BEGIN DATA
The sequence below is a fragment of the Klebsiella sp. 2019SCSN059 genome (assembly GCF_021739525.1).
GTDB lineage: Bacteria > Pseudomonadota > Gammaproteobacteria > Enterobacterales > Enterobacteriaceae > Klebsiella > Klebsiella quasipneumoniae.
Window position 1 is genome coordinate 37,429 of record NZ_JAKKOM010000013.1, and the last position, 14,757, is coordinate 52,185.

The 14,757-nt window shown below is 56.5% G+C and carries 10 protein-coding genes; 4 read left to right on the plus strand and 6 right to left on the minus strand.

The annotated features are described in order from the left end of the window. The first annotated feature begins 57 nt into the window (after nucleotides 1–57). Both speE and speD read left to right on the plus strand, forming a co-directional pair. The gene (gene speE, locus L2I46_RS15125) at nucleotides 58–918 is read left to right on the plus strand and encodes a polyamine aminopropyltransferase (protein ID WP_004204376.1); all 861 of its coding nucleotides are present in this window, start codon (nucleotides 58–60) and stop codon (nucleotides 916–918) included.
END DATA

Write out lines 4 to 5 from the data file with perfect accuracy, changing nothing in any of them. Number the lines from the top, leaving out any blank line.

The 14,757-nt window shown below is 56.5% G+C and carries 10 protein-coding genes; 4 read left to right on the plus strand and 6 right to left on the minus strand.

The annotated features are described in order from the left end of the window. The first annotated feature begins 57 nt into the window (after nucleotides 1–57). Both speE and speD read left to right on the plus strand, forming a co-directional pair. The gene (gene speE, locus L2I46_RS15125) at nucleotides 58–918 is read left to right on the plus strand and encodes a polyamine aminopropyltransferase (protein ID WP_004204376.1); all 861 of its coding nucleotides are present in this window, start codon (nucleotides 58–60) and stop codon (nucleotides 916–918) included.